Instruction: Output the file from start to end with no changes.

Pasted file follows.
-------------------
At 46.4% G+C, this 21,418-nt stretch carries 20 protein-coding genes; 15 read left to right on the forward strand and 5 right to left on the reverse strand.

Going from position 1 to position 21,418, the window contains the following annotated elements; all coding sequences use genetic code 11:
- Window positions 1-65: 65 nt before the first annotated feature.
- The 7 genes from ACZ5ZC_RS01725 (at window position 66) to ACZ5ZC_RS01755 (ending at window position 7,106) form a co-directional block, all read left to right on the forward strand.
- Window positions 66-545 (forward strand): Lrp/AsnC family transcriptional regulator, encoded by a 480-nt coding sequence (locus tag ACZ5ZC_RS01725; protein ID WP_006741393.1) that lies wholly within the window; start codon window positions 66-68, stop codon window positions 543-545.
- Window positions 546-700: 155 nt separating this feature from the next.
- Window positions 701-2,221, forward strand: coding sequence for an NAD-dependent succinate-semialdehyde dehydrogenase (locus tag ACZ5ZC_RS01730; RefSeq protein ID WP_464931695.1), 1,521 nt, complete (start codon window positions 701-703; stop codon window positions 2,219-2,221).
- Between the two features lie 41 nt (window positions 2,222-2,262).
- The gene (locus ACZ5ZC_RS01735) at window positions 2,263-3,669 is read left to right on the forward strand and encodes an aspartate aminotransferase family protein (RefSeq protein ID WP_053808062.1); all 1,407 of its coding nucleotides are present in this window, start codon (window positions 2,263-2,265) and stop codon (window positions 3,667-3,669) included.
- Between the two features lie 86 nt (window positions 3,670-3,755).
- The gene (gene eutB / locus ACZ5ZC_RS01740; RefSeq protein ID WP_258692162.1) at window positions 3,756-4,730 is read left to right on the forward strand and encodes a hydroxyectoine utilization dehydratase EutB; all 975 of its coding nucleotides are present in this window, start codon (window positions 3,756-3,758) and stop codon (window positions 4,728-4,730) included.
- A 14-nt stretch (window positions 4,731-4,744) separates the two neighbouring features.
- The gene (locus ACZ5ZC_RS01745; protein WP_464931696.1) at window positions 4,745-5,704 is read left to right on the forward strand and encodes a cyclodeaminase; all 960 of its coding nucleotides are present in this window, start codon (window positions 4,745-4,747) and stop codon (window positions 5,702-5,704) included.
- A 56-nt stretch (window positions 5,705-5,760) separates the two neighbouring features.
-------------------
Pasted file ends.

At 46.4% G+C, this 21,418-nt stretch carries 20 protein-coding genes; 15 read left to right on the forward strand and 5 right to left on the reverse strand.

Going from position 1 to position 21,418, the window contains the following annotated elements; all coding sequences use genetic code 11:
- Window positions 1-65: 65 nt before the first annotated feature.
- The 7 genes from ACZ5ZC_RS01725 (at window position 66) to ACZ5ZC_RS01755 (ending at window position 7,106) form a co-directional block, all read left to right on the forward strand.
- Window positions 66-545 (forward strand): Lrp/AsnC family transcriptional regulator, encoded by a 480-nt coding sequence (locus tag ACZ5ZC_RS01725; protein ID WP_006741393.1) that lies wholly within the window; start codon window positions 66-68, stop codon window positions 543-545.
- Window positions 546-700: 155 nt separating this feature from the next.
- Window positions 701-2,221, forward strand: coding sequence for an NAD-dependent succinate-semialdehyde dehydrogenase (locus tag ACZ5ZC_RS01730; RefSeq protein ID WP_464931695.1), 1,521 nt, complete (start codon window positions 701-703; stop codon window positions 2,219-2,221).
- Between the two features lie 41 nt (window positions 2,222-2,262).
- The gene (locus ACZ5ZC_RS01735) at window positions 2,263-3,669 is read left to right on the forward strand and encodes an aspartate aminotransferase family protein (RefSeq protein ID WP_053808062.1); all 1,407 of its coding nucleotides are present in this window, start codon (window positions 2,263-2,265) and stop codon (window positions 3,667-3,669) included.
- Between the two features lie 86 nt (window positions 3,670-3,755).
- The gene (gene eutB / locus ACZ5ZC_RS01740; RefSeq protein ID WP_258692162.1) at window positions 3,756-4,730 is read left to right on the forward strand and encodes a hydroxyectoine utilization dehydratase EutB; all 975 of its coding nucleotides are present in this window, start codon (window positions 3,756-3,758) and stop codon (window positions 4,728-4,730) included.
- A 14-nt stretch (window positions 4,731-4,744) separates the two neighbouring features.
- The gene (locus ACZ5ZC_RS01745; protein WP_464931696.1) at window positions 4,745-5,704 is read left to right on the forward strand and encodes a cyclodeaminase; all 960 of its coding nucleotides are present in this window, start codon (window positions 4,745-4,747) and stop codon (window positions 5,702-5,704) included.
- A 56-nt stretch (window positions 5,705-5,760) separates the two neighbouring features.